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Griffiths Electrodynamics book: Electric potential

  1. Oct 12, 2008 #1
    1. The problem statement, all variables and given/known data

    This is from Prob. 2.25
    Two point charges with separation d, P is a point at a distance z above the mid-point of the charges.
    The last sentence asked if one of the positive charges is changed to a negative one, what is the potential at P? What field does it suggest? Explain the discrepancy.

    2. Relevant equations
    E = -grad V


    3. The attempt at a solution
    V=0 obviously
    E = -grad V = 0
    What is the reason behind that gives this result?
     
  2. jcsd
  3. Oct 12, 2008 #2

    gabbagabbahey

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    Remember, [itex]-\vec{\nabla}V=\frac{\partial V}{\partial x}\hat{x}+\frac{\partial V}{\partial y}\hat{y}+\frac{\partial V}{\partial z}\hat{z}[/itex] Since you only know V on the z-axis, you cannot possibly calculate [itex]\frac{\partial V}{\partial x}[/itex] and [itex]\frac{\partial V}{\partial y}}[/itex]. Clearly, any E-field will point in the x-direction, and so it is necessary to determine V(x,y,z) at points off of the z-axis to find [itex]\frac{\partial V}{\partial x}[/itex] and hence E.
     
    Last edited: Oct 12, 2008
  4. Oct 13, 2008 #3

    E&M

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    I had exactly the same question and I kind of understand what you are saying but since V is scalar and E is vector, isn't V supposed to possess all the information that the three components of E possess? Would you please suggest me how you would compute E = -[tex]\nabla V [/tex] in this case and compare it with calculation using Gauss's Law?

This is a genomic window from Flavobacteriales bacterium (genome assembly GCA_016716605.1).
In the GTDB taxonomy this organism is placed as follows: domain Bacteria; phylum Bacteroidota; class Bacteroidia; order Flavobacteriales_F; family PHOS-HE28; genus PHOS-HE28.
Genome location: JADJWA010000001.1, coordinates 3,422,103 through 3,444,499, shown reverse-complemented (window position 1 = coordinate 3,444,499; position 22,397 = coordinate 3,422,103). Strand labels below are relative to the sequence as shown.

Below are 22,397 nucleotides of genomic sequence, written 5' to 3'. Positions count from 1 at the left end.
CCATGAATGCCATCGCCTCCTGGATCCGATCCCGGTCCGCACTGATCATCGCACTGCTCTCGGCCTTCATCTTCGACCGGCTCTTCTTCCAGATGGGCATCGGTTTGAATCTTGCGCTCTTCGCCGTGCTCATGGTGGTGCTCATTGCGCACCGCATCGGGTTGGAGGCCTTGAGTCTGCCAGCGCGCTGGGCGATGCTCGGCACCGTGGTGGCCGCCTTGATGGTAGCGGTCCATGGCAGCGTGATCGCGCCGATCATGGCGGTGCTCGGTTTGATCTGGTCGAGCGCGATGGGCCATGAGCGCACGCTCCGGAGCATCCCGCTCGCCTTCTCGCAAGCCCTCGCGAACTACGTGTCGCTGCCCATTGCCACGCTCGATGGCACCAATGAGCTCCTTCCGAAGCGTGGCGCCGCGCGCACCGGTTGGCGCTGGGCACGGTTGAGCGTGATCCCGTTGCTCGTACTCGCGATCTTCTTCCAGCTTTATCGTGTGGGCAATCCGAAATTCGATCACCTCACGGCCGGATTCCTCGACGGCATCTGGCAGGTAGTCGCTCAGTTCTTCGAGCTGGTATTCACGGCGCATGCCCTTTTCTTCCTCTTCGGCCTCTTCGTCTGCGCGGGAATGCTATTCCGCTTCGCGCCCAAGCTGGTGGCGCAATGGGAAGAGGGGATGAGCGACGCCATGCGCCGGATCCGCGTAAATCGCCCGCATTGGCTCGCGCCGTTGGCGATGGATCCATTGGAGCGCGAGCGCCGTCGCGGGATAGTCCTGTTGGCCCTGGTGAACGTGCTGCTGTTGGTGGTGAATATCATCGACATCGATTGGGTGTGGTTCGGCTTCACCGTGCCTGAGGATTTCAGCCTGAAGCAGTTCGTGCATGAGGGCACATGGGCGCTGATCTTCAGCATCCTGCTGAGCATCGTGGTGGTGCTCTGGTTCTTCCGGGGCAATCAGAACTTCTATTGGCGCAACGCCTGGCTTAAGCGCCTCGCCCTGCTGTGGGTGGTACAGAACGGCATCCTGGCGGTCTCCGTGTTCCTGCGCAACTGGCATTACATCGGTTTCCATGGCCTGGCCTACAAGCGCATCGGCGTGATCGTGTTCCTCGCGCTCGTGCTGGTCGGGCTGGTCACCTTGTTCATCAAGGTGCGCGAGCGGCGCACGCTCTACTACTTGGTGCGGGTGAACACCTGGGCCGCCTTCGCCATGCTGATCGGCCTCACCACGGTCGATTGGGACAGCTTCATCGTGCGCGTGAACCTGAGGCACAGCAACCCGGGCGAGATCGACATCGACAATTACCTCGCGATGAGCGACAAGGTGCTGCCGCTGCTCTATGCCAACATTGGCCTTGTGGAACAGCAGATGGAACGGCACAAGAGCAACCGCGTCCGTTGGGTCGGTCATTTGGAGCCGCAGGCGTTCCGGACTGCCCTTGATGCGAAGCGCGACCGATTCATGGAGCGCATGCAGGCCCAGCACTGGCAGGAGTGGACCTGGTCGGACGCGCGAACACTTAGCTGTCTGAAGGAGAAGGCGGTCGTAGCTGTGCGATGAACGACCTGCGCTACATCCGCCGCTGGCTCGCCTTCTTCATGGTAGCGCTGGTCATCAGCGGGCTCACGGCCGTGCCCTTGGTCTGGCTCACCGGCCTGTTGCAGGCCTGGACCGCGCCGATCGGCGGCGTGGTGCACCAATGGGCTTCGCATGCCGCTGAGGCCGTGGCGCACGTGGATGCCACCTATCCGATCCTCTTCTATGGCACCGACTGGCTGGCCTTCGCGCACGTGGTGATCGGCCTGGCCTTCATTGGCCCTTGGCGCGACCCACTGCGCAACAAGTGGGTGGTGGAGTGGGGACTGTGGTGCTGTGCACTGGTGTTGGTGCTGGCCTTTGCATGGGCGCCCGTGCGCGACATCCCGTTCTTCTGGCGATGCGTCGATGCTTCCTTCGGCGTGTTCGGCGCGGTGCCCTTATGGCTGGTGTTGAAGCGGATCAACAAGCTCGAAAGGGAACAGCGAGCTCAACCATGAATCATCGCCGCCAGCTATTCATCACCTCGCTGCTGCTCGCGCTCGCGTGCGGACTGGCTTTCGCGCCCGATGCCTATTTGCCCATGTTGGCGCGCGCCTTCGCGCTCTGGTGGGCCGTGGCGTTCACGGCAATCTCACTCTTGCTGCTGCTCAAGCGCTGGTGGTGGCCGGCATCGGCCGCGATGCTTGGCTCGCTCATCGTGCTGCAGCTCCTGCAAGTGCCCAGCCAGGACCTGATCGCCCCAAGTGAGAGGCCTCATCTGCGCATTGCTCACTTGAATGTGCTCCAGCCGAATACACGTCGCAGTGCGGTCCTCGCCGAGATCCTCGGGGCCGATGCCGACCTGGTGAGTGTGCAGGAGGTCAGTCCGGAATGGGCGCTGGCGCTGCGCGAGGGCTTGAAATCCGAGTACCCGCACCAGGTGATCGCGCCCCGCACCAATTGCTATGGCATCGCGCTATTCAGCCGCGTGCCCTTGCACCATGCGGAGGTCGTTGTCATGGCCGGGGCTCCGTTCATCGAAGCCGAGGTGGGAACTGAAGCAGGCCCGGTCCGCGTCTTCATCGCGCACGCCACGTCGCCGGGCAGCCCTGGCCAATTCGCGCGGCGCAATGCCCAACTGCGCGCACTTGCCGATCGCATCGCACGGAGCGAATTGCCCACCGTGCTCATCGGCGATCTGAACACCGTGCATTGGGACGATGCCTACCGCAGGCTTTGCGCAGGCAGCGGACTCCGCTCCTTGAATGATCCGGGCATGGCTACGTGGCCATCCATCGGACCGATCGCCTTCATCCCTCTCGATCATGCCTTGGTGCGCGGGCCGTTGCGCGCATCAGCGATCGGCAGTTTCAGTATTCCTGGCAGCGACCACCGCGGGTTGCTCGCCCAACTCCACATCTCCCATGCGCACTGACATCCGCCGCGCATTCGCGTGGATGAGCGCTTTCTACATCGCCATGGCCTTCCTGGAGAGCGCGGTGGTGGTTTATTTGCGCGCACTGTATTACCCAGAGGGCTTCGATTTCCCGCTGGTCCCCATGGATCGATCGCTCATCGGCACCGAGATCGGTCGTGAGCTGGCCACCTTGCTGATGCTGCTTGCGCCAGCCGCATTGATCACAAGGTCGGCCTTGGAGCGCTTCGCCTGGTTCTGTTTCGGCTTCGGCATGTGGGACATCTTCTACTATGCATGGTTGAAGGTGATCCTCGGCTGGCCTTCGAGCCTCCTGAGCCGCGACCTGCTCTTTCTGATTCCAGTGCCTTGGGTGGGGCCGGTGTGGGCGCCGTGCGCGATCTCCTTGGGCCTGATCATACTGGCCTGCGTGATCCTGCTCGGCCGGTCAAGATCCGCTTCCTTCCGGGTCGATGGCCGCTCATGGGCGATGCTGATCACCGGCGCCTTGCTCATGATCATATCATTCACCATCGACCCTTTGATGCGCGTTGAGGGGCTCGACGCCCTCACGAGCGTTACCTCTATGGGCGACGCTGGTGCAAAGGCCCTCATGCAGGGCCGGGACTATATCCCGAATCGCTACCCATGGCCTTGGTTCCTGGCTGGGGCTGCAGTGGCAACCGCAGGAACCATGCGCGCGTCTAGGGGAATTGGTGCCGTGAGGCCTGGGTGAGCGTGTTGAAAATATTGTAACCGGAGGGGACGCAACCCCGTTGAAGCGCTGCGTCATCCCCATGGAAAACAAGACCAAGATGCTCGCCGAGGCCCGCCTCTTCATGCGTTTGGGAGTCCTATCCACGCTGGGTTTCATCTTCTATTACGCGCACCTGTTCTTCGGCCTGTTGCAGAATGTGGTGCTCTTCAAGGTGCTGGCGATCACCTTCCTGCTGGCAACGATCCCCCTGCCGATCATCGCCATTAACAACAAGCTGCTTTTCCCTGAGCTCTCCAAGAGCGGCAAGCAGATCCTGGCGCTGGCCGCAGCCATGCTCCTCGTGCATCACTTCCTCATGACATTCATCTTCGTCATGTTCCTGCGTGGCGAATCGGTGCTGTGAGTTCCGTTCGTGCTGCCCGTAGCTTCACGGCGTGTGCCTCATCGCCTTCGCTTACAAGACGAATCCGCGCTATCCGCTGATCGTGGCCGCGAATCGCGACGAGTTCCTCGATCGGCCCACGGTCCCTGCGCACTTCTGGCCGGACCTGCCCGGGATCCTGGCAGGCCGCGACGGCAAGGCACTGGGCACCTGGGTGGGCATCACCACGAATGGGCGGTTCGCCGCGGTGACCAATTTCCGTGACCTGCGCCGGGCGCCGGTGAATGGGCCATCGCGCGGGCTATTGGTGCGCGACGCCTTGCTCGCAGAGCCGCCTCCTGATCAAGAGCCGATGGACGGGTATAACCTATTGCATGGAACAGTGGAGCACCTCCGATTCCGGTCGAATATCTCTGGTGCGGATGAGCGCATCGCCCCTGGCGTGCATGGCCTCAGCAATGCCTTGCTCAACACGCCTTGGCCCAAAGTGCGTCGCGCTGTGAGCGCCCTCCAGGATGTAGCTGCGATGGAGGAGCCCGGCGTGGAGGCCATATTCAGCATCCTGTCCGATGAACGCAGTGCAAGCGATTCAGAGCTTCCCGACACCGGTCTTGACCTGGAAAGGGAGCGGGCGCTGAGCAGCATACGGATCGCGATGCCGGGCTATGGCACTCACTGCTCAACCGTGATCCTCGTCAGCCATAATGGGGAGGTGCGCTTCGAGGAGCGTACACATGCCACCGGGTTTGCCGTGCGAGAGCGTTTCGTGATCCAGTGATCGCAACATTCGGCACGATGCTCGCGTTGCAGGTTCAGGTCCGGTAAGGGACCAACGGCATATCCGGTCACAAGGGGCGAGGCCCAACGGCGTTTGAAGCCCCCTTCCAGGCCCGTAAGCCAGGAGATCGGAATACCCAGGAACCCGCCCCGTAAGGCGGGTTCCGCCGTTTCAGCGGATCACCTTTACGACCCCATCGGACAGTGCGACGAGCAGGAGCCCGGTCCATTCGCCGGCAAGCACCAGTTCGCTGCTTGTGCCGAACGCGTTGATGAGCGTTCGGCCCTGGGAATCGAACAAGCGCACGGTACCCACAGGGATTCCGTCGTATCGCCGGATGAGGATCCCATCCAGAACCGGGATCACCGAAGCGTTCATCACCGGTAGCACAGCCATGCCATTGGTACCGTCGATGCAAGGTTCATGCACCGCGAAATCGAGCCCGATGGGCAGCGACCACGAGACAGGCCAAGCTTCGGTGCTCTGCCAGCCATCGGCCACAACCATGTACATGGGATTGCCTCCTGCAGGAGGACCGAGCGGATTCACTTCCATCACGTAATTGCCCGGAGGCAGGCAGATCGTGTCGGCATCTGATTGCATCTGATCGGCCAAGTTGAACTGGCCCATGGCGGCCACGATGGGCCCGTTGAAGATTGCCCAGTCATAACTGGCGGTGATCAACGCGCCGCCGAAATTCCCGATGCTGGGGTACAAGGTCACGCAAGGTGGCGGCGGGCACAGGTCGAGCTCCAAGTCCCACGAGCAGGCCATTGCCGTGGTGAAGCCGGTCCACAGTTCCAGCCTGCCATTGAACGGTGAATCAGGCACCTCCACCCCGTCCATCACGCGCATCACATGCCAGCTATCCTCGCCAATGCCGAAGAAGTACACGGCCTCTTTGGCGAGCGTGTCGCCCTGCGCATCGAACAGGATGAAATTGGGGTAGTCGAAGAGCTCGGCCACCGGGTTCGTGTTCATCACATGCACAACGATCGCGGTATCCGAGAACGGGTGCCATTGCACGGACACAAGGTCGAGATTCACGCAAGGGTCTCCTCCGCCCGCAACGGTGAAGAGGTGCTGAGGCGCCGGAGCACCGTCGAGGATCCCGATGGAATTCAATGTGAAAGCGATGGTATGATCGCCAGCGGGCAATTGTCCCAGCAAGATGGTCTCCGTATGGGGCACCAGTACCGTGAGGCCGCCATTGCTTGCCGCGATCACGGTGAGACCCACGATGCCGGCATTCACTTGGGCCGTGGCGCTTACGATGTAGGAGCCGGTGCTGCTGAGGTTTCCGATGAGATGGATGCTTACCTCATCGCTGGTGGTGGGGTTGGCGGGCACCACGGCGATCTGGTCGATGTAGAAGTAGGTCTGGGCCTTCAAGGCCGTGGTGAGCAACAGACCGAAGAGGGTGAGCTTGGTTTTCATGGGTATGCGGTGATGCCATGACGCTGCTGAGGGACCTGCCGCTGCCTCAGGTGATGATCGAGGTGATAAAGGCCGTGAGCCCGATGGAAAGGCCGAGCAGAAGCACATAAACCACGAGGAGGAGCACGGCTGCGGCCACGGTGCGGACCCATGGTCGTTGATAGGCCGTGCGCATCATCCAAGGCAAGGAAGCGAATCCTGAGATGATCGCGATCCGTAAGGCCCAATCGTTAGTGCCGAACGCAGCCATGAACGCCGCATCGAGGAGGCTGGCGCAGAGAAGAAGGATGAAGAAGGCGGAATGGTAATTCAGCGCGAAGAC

Thanks
     
  5. Oct 13, 2008 #4

    gabbagabbahey

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    The equation [itex]\vec{E}=-\vec{\nabla}V[/itex] applies to V(x,y,z) (in Cartesian coordinates anyways). The potential you've calculated is actually V(0,0,z) (the -potential on the z-axis) and so you do not know how V varies with x or y, and you cannot use V(0,0,z) to compute E. If you wanted to compute E from the potential, then you would need to find the potential at a general point (x,y,z) (or even just a point on the x-axis in this case) first and use that potential.

    In some cases, you know from symmetry that E points in the z direction and so knowing the functional dependence of V(z) is enough. In this case however, E points in the x direction and so you need to know the functional dependence of V(x).
     
  6. Oct 13, 2008 #5

    E&M

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    Thanks,

    I also have another question...
    Two infinite parallel plates separated by a distance s are at potential 0 and V_0
    a) Use Poisson's eqn to find potential V in the region between the plates where the space charge density is rho = rho_0(x/s). The distance x is measured from the plate at 0 potential.
    b)What are the charge densities in the plate?

    For this problem, I started with number of ways but none of them seem to be working.
     
  7. Oct 13, 2008 #6

    gabbagabbahey

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    You should start a new thread for that problem.
     
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